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5 Takeaways from BC’s Cooperate Now Bootcamp

Written by Silviu Toderita, Fleet Technician


During an unusually sunny weekend in mid-November, I had the privilege of attending the Cooperate Now Bootcamp, put on by the BC Co-Op Association and Vancity Credit Union. Cooperate Now is an interactive business skills bootcamp for entrepreneurs or community members interested in building a co-op enterprise.

Apart from being an employee of Modo, I’ve also been a long-time member of Modo and many other local co-ops and was interested in what it would take to build my own co-operative organization. I’m a strong believer in the co-op model and came away with an ever deeper appreciation for the value that co-ops add to our local communities.

Here are my 5 key takeaways from Cooperate Now:


#1 Co-ops thrive when they serve a strong need in their community

The first co-operative organization was the Rochdale Society, formed in 1844 in Lancashire, England. It was created due to a dire need for affordable, quality groceries in a community that had no access to such goods. From that first co-op in 1844, the same pattern emerged: Co-ops thrive when there is a need in their community that’s not being served by other types of organizations. For example, credit unions grant credit to those that can’t always obtain it from banks, and grocery co-ops provide quality organic and local foods at lower prices than supermarket chains.

#2 Co-ops come in all shapes and sizes

As a consumer co-op, Modo’s membership is made up of the people who use Modo. Consumer co-ops are probably the most common, but they’re not the only type of co-op around. Multiple people who want to work together can create a worker’s co-op, where the employees are the members. Individuals or companies that produce similar products can form a producer’s co-op, where the individual producers of goods are the members and share a platform for selling their goods. And if you want to get creative, multi-stakeholder co-ops can involve a mix of different types of members.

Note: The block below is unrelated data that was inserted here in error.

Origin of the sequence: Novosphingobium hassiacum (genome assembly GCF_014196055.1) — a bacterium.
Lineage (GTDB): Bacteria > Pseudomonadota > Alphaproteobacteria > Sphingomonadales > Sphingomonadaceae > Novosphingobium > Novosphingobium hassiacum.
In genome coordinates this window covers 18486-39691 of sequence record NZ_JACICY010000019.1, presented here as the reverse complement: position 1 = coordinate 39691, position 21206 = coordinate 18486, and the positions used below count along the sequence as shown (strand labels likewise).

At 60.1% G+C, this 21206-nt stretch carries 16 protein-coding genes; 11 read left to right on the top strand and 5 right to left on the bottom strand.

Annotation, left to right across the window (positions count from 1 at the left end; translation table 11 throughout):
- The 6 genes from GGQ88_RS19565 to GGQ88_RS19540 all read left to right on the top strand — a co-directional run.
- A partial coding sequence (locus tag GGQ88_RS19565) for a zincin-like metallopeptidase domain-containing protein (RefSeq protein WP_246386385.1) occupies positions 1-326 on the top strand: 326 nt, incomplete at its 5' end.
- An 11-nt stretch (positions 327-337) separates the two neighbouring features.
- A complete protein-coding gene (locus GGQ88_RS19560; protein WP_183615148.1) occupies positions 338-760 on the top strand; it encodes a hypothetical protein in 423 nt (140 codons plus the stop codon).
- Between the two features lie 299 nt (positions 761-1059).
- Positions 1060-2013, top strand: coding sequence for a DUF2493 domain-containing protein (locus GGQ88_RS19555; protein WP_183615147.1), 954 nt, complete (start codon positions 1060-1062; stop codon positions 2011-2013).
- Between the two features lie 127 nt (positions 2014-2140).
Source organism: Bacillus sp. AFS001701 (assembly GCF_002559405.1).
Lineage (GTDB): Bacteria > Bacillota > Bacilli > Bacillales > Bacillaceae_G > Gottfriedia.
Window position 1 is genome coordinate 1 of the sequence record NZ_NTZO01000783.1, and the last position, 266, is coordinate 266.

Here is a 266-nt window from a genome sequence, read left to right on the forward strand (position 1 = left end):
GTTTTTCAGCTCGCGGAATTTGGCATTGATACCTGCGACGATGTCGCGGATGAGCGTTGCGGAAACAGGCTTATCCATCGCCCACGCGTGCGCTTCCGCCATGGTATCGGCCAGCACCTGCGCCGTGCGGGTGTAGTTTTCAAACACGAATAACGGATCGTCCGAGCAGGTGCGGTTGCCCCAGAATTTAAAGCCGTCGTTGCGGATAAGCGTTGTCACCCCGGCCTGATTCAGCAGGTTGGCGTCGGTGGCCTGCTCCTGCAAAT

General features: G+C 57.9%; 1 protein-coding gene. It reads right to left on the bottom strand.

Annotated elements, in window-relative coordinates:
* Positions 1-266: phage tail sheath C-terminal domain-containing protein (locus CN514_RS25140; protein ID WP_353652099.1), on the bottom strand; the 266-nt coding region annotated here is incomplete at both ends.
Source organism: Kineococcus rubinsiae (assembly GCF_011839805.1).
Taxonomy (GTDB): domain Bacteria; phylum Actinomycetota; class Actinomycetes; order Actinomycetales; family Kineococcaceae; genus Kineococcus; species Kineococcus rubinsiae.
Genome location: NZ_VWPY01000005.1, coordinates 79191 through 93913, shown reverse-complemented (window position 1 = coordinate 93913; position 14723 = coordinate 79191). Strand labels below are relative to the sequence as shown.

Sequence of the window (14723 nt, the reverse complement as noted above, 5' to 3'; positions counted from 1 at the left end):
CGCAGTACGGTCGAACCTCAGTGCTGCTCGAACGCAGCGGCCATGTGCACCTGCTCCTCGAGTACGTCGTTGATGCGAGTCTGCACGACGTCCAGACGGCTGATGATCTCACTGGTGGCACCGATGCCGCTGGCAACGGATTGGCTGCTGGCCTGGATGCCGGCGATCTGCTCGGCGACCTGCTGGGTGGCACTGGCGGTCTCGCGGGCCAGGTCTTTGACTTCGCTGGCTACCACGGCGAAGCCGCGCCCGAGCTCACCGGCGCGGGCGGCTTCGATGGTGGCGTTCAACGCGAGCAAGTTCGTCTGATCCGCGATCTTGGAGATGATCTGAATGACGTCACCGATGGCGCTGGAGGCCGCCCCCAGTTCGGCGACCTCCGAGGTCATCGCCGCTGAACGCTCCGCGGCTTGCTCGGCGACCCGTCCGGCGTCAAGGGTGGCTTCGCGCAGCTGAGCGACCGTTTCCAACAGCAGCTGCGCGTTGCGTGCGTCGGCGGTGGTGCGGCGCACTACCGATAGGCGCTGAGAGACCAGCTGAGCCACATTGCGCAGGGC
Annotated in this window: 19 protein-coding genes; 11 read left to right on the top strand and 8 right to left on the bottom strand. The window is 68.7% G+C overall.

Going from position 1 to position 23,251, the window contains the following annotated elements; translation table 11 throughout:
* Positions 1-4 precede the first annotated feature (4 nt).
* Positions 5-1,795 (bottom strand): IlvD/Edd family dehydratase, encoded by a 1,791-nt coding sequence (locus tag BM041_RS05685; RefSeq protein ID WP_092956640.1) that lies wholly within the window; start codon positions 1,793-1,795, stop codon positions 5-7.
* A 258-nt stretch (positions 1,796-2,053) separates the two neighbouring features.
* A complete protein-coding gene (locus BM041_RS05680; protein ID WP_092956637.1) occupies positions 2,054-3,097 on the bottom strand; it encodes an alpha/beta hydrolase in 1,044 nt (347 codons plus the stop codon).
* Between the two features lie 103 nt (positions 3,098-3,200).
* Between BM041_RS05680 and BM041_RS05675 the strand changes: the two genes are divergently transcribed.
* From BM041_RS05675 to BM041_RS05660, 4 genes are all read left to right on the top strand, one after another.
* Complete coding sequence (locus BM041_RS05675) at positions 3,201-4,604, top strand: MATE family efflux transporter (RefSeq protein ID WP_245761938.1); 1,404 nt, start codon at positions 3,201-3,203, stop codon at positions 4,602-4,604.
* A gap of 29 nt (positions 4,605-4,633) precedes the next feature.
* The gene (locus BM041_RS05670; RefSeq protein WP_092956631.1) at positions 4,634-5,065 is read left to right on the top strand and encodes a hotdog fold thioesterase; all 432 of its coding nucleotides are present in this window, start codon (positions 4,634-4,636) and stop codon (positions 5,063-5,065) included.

#3 Starting a co-op can be challenging, but an incredible amount of support is available

Nobody said starting an organization from scratch is easy. Co-operatives in BC have to incorporate with the provincial government, which requires documentation of the organization’s constitution and bylaws. But, there are many resources available from local organizations. The BC Co-op Association offers consultations, online resources, and training such as the Co-Operate Now Bootcamp. Vancity offers loans and grants to qualifying organizations.

#4 A co-operative organization can be a great way to pool resources

Consumer, worker, and producer co-ops are all made up of a group of people that understand that they are stronger together than individually. If you have an idea for a business that seems daunting to start on your own or with another person, a co-op is a great way of bringing together a group of people with the same goal. It only takes 3 people to start a co-op in BC!

#5 Co-operatives keep value in their communities

Co-ops are owned by their members. That means that members effectively run co-operative organizations, through electing the board of directors and voting on special resolutions. Any profit that a co-op generates has to go back into the organization, to its members, or into community initiatives. Co-ops not only generate value for their members in the services they provide, but also by keeping money in the local economy.

Do you have an interest in building a co-operative enterprise? Check out the Co-Operate Now Bootcamp. It runs twice a year, and takes place over 4 days.

Modo Co-operative
Vancouver604.685.1393
Victoria250.995.0265
Nanaimo250.741.4141
Kelowna250.469.6617
Modo Co-operative
Vancouver604.685.1393
Victoria250.995.0265
Nanaimo250.741.4141
Kelowna250.469.6617
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